Friday, 9 August 2019

Cranberry, the Potent Free Radical Scavenger

By Kyle J. Norton

Free radicals are highly reactive atoms associated with an unpaired electron in the outermost ring produced internally by our body cell metabolism and externally by the environmental factors, including the air which we breathe and the food we eat.

In other words, any chemicals compounds or molecules which process oxygen atom can be free radicals after chemical interaction.

Believe it or not, free radical in moderate amount is important for our body functions such as NO cardio-vessel relaxation. However, in high levels, free radicals have been found epidemiologically to damage the lipid, and protein and induce the alternation of healthy cell DNA.

Out of all damages caused by overexpression of free radicals, some researchers suggested that lipid peroxidation induced by free radical has a strong implication in the pathogenesis of various disorders and diseases, including free radical-mediated chain reaction, enzyme-mediated oxidation, and nonradical, non-enzymatic oxidation. 

These chain of reaction can not be stopped until the electrons on the outermost ring of free radical are paired or inhibited by antioxidants.

Free radical scavengers are antioxidants that process a specific function to prevent the forming of free radicals by removing them before they can damage vital components of the cell.

Dr. Slemmer JE, the lead scientist in the examination of free radical scavengers for the treatment of stroke wrote, "The overproduction of reactive oxygen species (ROS) and reactive nitrogen species (RNS) is a common underlying mechanism of many neuropathologies, as they have been shown to damage various cellular components, including proteins, lipids, and DNA".

And "several acute and chronic pharmacological therapies that have been extensively studied in order to reduce ROS/RNS loads in cells and the subsequent oxidative stress, so-called "free-radical scavengers".

These results strongly suggested that antioxidants with free radical scavenging activity protect the body against the damage of various cellular components, including proteins, lipids, and DNA alternation in the initiation of diseases.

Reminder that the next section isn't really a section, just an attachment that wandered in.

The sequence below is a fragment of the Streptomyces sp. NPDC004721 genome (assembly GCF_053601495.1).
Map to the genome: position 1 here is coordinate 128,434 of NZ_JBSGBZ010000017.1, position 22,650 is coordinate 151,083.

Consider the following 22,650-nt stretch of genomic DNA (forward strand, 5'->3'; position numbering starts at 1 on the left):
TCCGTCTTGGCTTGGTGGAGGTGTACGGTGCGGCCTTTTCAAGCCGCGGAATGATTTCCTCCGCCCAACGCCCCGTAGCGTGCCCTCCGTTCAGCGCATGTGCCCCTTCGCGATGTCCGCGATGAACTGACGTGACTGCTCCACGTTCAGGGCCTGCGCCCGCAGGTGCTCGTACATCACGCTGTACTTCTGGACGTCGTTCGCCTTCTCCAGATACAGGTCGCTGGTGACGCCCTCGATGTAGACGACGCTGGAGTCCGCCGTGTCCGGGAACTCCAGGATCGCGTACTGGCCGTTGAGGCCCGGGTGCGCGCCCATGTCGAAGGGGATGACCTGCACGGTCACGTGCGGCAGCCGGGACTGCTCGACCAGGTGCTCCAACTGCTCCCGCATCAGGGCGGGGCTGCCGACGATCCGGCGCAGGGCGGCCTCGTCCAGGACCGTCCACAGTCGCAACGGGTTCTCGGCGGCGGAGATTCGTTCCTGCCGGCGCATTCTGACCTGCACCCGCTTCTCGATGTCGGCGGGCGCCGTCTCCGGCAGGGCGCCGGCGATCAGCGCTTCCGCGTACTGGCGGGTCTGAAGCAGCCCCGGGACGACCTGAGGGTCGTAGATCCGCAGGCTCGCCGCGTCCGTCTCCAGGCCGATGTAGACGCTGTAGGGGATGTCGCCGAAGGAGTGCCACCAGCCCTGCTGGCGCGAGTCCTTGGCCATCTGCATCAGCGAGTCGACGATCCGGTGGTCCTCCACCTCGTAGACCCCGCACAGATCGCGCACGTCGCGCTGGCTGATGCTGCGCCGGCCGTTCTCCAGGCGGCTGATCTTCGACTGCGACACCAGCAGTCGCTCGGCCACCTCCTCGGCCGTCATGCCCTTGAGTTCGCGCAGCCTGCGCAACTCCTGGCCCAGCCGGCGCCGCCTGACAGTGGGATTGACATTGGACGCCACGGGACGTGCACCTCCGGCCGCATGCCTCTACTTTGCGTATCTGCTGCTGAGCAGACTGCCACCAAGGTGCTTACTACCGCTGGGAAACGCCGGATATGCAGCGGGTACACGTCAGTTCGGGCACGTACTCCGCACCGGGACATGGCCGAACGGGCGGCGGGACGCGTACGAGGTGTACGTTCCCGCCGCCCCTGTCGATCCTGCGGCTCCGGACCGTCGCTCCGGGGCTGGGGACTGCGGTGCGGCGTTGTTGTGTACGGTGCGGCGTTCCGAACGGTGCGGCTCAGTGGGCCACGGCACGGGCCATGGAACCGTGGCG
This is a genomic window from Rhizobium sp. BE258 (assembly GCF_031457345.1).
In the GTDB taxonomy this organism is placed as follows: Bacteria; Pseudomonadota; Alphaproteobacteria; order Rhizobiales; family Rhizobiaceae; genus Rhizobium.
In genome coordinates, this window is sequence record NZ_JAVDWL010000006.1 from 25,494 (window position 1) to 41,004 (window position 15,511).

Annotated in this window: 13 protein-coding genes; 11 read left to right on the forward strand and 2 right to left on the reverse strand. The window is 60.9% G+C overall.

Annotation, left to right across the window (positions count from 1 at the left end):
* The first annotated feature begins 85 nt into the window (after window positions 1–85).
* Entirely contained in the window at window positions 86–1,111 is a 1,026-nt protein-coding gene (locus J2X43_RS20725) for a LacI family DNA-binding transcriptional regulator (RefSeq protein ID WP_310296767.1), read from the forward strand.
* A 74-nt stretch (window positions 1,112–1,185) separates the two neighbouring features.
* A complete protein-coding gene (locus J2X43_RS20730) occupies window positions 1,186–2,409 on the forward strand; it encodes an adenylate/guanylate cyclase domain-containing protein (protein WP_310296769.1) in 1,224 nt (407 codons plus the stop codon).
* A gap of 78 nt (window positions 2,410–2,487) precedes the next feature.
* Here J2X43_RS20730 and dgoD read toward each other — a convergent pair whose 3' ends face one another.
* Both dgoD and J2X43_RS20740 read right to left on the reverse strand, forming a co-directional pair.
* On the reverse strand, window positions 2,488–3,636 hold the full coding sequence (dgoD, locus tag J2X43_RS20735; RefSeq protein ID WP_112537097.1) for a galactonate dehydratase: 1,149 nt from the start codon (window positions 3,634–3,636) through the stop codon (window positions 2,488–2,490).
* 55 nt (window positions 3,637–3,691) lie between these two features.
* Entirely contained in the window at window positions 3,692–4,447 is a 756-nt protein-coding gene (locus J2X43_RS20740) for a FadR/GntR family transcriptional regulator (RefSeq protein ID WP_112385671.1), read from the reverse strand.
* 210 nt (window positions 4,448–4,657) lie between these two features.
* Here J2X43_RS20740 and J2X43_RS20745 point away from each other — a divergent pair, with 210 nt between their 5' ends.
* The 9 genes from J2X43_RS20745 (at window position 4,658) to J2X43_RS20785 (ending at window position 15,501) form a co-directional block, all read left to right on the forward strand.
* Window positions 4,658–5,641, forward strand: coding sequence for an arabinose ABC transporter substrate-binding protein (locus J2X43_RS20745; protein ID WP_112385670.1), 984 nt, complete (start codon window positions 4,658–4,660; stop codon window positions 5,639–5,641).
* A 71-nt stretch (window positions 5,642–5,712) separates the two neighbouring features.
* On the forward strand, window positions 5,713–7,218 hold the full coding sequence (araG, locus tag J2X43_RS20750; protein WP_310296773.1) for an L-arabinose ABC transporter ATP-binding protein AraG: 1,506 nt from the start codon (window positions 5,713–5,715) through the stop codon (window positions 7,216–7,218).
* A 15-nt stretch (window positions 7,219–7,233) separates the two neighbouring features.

Cranberry is an evergreen dwarf shrub, genus Vaccinium, belongings to the family Ericaceae, native to Northern America and Southern Asia. Because of its health benefits, cranberry has been cultivated in some parts of the world for commercial profit and used in traditional and herbal medicine to treat wounds, urinary disorders, diarrhea, diabetes, stomach ailments, and liver problems.

On finding a potential compound for the treatment of diseases associated with oxidative stress, researchers examined the cranberry antioxidative and protective effects of cranberry flavonoids in free radical-generating systems on mitochondrial ultrastructure.

In radical-generating systems, cranberry flavonoids effectively inhibit the generation of free radical nitric oxide (IC50  = 4.4 ± 0.4 µg/ml), superoxide anion radicals (IC50  = 2.8 ± 0.3 µg/ml) and hydroxyl radicals (IC50  = 53 ± 4 µg/ml). 

1,1-diphenyl-2-picrylhydrazyl radicals (DPPH) was scavenged at the concentration of 2.2 ± 0.3 µg/ml with the IC50.

Furthermore, cranberry flavonoids exerted the antioxidant and free radical scavenging activity against lipid peroxidation in liposomal membranes and glutathione oxidation in erythrocytes induced by UV irradiation or organic hydroperoxides.

Moreover, the phytochemical compound also decreased the rigidity of the outer leaflet of the liposomal membranes. 

In the liver, cranberry flavonoids also displayed hepatoprotective potential by preventing rat liver mitochondrial damage.

Collectively, researchers said, "The mitochondria-addressed effects of flavonoids might be related both to radical-scavenging properties and modulation of various mitochondrial events".

Taken altogether, cranberry may be considered free radical scavenging remedy, pending to the confirmation of the larger sample size and multicenter human study.



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Author Biography
Kyle J. Norton (Scholar, Master of Nutrition, All right reserved)

Health article writer and researcher; Over 10.000 articles and research papers have been written and published online, including worldwide health, ezine articles, article base, health blogs, self-growth, best before it's news, the karate GB daily, etc.,.
Named TOP 50 MEDICAL ESSAYS FOR ARTISTS & AUTHORS TO READ by Disilgold.com Named 50 of the best health Tweeters Canada - Huffington Post
Nominated for shorty award over last 4 years
Some articles have been used as references in medical research, such as international journal Pharma and Bioscience, ISSN 0975-6299.

Sources
(1) Cranberry flavonoids prevent toxic rat liver mitochondrial damage in vivo and scavenge free radicals in vitro by Lapshina EA1, Zamaraeva M2, Cheshchevik VT1, Olchowik-Grabarek E2, Sekowski S2, Zukowska I2, Golovach NG1, Burd VN1, Zavodnik IB. (PubMed)
(2) The natural food colorant Peonidin from cranberries as a potential radicalscavenger - A DFT based mechanistic analysis by Rajan VK1, Hasna CK1, Muraleedharan K2. (PubMed)

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